September 15th, 2018 marked the 10-year anniversary of Lehman Brothers bankruptcy. Many historians will point to this seminal moment in history as the spark that ignited the Great Financial Crisis. At the time of collapse, Lehman Brother’s had been around for over 150 years and it was the fourth largest investment bank in the country. A failure of this magnitude was unimaginable. Shockwaves were sent throughout the global financial system as investors began to realize the toxic debt that brought down Lehman was owned by nearly all major financial institutions. In a blink of an eye, fear penetrated the capital markets and credit markets froze. Mistrust of the financial system brewed throughout the country and echoes of panic grew louder with every passing day. The viability of our entire country’s banking system was put into question as total panic took over. The financial damage that followed was devastating.
Below are some staggering statistics as a result of the Great Financial Crisis:
Over 8.8 million jobs lost
Unemployment rate reached 10% (we are at 3.8% today)
Over 6.5 million homes lost to foreclosure
Nearly $10 trillion of home equity wiped out
Global stock markets fell 40-50%
The 2008 crisis is considered to have been the worst financial crisis since the Great Depression – a once in a lifetime event. For years, millions around the country felt trapped in an abyss of hopelessness with no escape in sight. With resiliency and time, Americans eventually climbed their way out. The road back to recovery was long and arduous, but 10 years later, our economy has bounced back as strong as ever. Today, unemployment rates are at record lows and the stock market is closing in on 10 years of a bull market.
Time heals all wounds, but in this case, it was not time, but a herculean effort by the Federal government that should take the credit. Shortly after the Lehman fall, the Federal government and central bank took unprecedented action to stabilize the financial system through quantitative easing. The U.S. Treasury purchased millions of toxic mortgage related assets to calm the capital markets and bailed out the banks. In addition, the Federal Reserve brought interest rates down to 0%, allowing banks and consumers to borrow money at low rates to stimulate the economy. Bank bailouts were not a popular choice, but one that was needed. Many Americans viewed this as unfair and preferential treatment towards Wall Street, but in hindsight, one thing is clear. These policies were absolutely needed to keep the financial system and economy from collapsing into another Great Depression. A repeat of the Great Depression would have impacted families not for the next few years, but for generations to come. Quantitative easing succeeded by restoring trust and confidence in the banking system and expediting the economic recovery.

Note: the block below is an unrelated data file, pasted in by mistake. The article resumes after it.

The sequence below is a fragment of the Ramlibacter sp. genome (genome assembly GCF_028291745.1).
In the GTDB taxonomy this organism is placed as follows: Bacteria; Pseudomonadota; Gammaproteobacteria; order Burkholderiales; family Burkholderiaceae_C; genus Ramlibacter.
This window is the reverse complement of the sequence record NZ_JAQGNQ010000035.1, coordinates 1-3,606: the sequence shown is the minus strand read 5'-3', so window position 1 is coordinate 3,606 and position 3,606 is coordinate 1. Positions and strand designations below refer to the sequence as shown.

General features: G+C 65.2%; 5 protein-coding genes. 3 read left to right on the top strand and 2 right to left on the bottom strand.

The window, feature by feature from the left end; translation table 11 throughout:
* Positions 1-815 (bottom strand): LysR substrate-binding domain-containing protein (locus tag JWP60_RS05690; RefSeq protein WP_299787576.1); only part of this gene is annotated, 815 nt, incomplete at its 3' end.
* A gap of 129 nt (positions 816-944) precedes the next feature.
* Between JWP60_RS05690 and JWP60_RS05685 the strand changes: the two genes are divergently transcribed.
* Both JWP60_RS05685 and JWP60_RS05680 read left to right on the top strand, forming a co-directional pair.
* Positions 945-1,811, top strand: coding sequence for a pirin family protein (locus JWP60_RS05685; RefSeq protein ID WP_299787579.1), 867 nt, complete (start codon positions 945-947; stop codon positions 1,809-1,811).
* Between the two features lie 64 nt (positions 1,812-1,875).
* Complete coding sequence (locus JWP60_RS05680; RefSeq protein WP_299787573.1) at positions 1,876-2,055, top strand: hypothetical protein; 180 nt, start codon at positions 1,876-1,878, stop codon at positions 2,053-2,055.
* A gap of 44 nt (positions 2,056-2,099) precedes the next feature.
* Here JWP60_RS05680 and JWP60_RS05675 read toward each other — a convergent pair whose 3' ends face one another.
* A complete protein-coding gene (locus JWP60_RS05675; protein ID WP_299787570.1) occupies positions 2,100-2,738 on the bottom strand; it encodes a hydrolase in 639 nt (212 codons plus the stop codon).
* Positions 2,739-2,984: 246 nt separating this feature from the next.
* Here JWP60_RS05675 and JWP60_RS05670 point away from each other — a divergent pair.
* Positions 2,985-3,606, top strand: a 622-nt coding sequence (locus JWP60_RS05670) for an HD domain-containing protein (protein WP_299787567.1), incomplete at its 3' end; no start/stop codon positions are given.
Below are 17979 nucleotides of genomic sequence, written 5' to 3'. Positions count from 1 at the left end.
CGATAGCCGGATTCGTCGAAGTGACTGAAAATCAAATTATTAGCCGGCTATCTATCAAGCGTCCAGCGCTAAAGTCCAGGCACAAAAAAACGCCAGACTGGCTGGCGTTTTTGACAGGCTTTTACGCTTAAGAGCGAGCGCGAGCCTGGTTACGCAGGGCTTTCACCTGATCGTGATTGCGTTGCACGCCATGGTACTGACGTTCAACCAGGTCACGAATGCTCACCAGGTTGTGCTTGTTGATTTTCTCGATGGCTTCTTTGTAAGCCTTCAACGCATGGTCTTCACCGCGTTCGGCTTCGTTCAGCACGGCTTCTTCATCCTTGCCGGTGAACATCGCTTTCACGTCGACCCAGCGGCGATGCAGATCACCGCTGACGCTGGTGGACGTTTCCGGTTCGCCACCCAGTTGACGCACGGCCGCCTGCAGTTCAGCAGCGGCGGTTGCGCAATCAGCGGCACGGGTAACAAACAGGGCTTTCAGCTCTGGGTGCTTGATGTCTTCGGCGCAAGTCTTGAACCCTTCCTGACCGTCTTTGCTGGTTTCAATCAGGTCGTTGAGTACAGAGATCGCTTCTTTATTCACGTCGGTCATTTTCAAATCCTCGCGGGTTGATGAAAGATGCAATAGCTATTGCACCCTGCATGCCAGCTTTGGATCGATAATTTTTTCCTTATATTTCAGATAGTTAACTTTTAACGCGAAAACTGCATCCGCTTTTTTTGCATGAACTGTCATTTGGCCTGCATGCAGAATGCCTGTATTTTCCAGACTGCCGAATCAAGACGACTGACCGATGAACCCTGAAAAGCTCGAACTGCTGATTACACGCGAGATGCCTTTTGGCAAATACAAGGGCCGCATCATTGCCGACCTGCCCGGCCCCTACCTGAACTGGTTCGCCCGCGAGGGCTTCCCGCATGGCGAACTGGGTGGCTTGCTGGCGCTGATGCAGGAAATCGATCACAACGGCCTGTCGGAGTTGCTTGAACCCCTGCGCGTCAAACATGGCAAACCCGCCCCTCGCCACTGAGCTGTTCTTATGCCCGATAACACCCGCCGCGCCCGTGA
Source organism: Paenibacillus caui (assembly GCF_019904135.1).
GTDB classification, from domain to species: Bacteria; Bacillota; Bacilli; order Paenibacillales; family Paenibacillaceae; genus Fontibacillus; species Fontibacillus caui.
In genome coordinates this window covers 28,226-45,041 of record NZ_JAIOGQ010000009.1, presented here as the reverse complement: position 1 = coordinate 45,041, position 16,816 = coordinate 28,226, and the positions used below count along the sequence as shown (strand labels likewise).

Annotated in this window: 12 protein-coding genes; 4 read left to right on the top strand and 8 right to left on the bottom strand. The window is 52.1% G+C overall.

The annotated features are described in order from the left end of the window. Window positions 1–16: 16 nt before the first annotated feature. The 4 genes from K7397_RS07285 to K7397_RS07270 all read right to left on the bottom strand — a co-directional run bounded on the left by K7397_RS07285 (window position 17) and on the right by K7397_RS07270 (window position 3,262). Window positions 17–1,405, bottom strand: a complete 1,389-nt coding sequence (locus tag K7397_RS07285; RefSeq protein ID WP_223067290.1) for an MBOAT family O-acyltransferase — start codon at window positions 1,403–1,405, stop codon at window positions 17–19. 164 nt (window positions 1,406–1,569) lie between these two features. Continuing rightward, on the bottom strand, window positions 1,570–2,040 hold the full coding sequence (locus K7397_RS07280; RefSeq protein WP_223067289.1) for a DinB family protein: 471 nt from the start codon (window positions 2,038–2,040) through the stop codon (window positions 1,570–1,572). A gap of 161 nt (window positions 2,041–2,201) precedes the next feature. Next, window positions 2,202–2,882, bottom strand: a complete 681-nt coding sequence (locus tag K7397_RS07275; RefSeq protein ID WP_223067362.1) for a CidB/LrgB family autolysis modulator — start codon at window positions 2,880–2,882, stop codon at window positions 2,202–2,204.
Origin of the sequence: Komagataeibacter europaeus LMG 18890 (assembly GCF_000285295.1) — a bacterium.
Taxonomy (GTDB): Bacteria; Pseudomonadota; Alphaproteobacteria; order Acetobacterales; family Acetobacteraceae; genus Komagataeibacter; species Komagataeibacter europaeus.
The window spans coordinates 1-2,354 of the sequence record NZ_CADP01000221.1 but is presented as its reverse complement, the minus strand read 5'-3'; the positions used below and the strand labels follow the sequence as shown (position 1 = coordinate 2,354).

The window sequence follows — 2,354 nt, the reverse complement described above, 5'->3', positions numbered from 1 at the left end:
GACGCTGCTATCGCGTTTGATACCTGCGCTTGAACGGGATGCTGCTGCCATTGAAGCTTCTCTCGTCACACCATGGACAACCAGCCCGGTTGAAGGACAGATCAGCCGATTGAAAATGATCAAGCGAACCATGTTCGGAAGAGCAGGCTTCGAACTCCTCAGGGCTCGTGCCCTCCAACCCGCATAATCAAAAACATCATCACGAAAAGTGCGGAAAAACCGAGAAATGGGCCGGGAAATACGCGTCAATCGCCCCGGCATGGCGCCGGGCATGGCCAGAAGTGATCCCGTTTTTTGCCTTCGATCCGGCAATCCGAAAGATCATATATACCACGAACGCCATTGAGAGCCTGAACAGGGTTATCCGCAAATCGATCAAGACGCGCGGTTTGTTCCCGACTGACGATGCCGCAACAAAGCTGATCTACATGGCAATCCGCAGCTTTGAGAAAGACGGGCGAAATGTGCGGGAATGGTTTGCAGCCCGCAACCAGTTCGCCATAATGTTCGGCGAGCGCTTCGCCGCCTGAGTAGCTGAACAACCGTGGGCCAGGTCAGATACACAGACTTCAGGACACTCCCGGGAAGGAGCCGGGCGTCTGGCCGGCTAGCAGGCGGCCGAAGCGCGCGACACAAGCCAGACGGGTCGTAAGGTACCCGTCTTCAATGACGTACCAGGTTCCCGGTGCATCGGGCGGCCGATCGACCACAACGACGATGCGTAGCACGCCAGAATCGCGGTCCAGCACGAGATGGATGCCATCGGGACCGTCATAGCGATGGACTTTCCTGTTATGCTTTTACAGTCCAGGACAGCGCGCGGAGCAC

As negative and painful as 2008 was, there were three important lessons investors can learn from it.
Investing in stocks can be volatile. Stocks do not go up in a straight line and volatility comes with the territory. Bear markets are much more common than most realize – there have been over 14 bear markets over the last 70 years. This is not the first time stock markets fell more than 20% and it certainly will not be the last.
Volatility can be your friend. The S&P 500 index lost 47% from September 2008 to March 2009 but reached record highs within five years and returned over 300% from the stock market bottom in 2009. Investors who held on to their stocks during the tough times did well, but those who took advantage of the volatility did even better. Warren Buffett famously said, “Be fearful when others are greedy and greedy when others are fearful.” We recognize how difficult it is to add money to the stock market during a bear market and to get the timing right, so we take a different approach. We utilize sophisticated trading technology to help us stay on track with our target stock/bond allocations for client portfolios. When stocks fall, and bonds maintain their value, the portfolio weighting of stocks and bonds will be out of tolerance. This process encourages us to sell bonds that have held their value to purchase stocks that are trading at discounted prices when volatility is at its highest. Volatility is painful, but it also provides investors who have a well-diversified portfolio an opportunity to purchase stocks at attractive prices.
Get the important things right. Invest in a portfolio that has an appropriate amount of risk for you to achieve your financial goals. Do not let the fear of missing out (FOMO) cause you to make irrational investment decisions and take on more risk than you are comfortable with. We have seen this play out many times in recent history: technology bubble in the 90s, housing in 2007, and Bitcoin more recently. Each time, it did not end well. Staying disciplined and sticking to your long-term plan increases your probability of reaching your financial goals. Portfolios and risk tolerance will evolve over time based on personal situations (i.e. retirement, inheritance, etc.), but temporary market environments should never influence portfolio changes.
It is hard to believe 10 years has already passed since the 2008 financial crisis. In some ways it seems like a distant memory, but in other ways, the experiences we had during the crisis will be present in our minds forever. The pain it caused may linger, but it is important for us to look forward. When the next stock market downturn occurs, we need to be stay disciplined and remember the lessons we learned from 2008.